I mentioned a few posts back that I had not been a totally selfish sewer recently. I had a few family birthdays that I have been sewing for, & have decided to share a little combo I made for my lovely Mum in September. (Yep, I am a bit late writing this up!)
First of all I had made her a cap sleeved version of the Julia cardigan by Mouse House creations. I knew my Mum would like the idea of an extra layer for autumn, that she could wear with her favourite long sleeve t-shirts. She used to wear waistcoats & has even crocheted herself a sleeveless bolero recently so I took the risk that it would fit into her current wardrobe. I’d snuck in a wear of my own sleeveless/ capped sleeve version in the summer to see if she would remark on it & I think she did, but it seems such a long time ago now that I can’t remember! This was a surprise, & I made it out of a blue cotton mix sweater knit (again from Abakhan in the rummage section, bought in the summer when I visited for the last time *sob* when my youngest graduated.)
As with my Jenna cardigan, I used the reverse of the sweater knit (reverse stocking stitch side) as the outside as I liked the texture & knew my Mum would.
What is there to say about it. I’ve written about making it up in earlier versions of my Julias. This is the capped sleeve version & I had enough fabric to make a double hem so that it has a nice neat & solid finish.
I tested it out for blog photos, but it turns out that I didn’t have to as my Mum bravely modelled it. Truly, this is a big thing, she absolutely hates having her photo taken & wants to remain anonymous, but knows how much better clothes look when they are modelled on real people. And it gave my Dad another opportunity to use his new camera with a willing
victim subject! (As long as she could hide her face.)
But what is that she is wearing it with? Yes, the skirt is something she made recently, which brought her sew-jo back to life. I think she sill prefers knitting & crochet these days, but it is good to see that my sewing guru can still be tempted to put her foot to the pedal & whip up something out of a remnant!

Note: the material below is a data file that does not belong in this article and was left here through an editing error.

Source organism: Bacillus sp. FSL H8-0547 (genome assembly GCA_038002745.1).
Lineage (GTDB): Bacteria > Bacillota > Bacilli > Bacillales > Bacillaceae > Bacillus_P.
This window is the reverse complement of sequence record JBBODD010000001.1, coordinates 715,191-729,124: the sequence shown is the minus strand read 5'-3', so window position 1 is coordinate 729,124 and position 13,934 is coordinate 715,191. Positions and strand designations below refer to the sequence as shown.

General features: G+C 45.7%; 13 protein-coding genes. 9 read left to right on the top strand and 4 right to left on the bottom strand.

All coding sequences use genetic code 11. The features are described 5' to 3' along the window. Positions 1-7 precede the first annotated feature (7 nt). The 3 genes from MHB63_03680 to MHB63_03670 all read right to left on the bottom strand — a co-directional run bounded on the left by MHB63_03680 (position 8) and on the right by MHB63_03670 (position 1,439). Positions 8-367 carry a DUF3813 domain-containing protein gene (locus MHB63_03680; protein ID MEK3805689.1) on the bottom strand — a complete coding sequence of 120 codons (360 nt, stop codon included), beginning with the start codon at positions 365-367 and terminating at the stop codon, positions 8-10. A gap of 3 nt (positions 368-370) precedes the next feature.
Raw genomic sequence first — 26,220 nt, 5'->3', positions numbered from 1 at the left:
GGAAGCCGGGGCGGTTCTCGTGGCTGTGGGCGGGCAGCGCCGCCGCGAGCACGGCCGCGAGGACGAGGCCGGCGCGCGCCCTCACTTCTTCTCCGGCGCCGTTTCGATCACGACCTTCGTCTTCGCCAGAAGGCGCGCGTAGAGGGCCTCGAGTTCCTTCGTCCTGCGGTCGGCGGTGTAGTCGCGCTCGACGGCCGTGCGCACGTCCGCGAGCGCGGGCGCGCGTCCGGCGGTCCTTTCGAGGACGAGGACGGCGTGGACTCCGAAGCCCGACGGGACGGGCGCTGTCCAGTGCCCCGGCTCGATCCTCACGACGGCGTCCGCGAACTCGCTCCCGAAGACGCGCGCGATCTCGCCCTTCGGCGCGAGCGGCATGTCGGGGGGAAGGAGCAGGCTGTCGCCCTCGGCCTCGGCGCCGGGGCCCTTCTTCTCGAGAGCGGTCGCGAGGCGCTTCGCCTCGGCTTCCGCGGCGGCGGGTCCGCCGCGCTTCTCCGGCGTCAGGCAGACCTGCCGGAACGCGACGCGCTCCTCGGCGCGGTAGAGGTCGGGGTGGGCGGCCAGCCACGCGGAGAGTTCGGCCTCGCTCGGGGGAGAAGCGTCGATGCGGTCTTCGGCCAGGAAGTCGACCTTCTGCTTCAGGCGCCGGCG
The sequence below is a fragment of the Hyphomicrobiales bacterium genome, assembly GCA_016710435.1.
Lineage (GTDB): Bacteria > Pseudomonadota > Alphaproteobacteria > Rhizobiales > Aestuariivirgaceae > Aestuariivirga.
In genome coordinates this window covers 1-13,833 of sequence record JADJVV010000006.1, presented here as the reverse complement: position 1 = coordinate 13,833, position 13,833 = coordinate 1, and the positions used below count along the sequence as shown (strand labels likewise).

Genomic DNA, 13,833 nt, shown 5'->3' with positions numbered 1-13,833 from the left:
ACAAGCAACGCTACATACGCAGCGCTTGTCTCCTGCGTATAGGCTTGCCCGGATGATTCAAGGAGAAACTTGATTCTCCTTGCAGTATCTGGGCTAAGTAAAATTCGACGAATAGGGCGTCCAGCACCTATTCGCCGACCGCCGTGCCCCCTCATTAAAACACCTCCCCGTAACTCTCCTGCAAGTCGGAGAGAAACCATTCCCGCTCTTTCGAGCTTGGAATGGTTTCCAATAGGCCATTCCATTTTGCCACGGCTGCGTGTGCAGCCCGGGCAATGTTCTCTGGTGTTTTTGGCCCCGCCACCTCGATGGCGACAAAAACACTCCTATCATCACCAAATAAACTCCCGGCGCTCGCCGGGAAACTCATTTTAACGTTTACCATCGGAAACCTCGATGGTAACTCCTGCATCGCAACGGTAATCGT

But the funny thing is that I’d heard her muse about making a pencil skirt & thought that I could make her a lovely knit version (like Mabel). I’d bought her a metre of lovely charcoal ponte from my local fabric shop I thought I could be irritatingly clever & combine a pencil skirt with a stable knit & create arguably *the most comfiest skirt* she could ever hope to wear. However when I consulted her, she liked the idea of a long skirt to wrap her feet in during sofa time & also liked the idea of it being a gored skirt.
Well, I brushed up on my maths & designed a six gored skirt that would fit my Mum’s measurements & would also be accommodated by just 1 m x 1.60m of fabric (there’s not much to my Mum!). If you are interested in how I did this, I will take you through my rudimentary drafting steps! (Apologies about the untechnical drawings!)
Key measurements to take:
Finished garment hip, waist, and finished length . (ie body measurements plus desired ease. I made sure Mum sat down & we measured the “comfy” measurements in that way)
I wanted to make a 6 gore skirt and with it being an elasticated waist, the waist was going to be the same as the hip measurement, but gathered up when the elastic was attached. This allows enough room to get the skirt on over your hips without a zip or other closure. So the width of the top of my gore at the waist edge was finished hip measurement divided by 6 plus a seam allowance each side.
Then I measured the vertical length of the gore (at right angles to the waist edge)- the finished length plus desired hem allowance.
Finally to calculate the hem width I made it as wide as I could get it out of the fabric’s width, 160cm and divided 160cm by 6. But to draw your pattern- easiest option is to halve your horizontal measurements & draw half of it on a folded piece of pattern paper like below.
I drew one piece- the gore- as for this skirt would be cut out 6 times, but you could make a 4 gore skirt along similar principles.
Cutting out in theory should allow you to cut three pieces with the fabric folded across its width. In theory. I am sure I had to finangle it a bit….
Once I had six pieces I sewed them all together then attached the wide elastic (cut to the comfy waist measurement plus a small overlap) – using Melissa’s way. Then hemmed it. Apparently my Mum loves wearing it & it has survived the wash along the way.
Here is my attempt at styling it before I gave it to her & before I knew that she would brave the crazy photographer!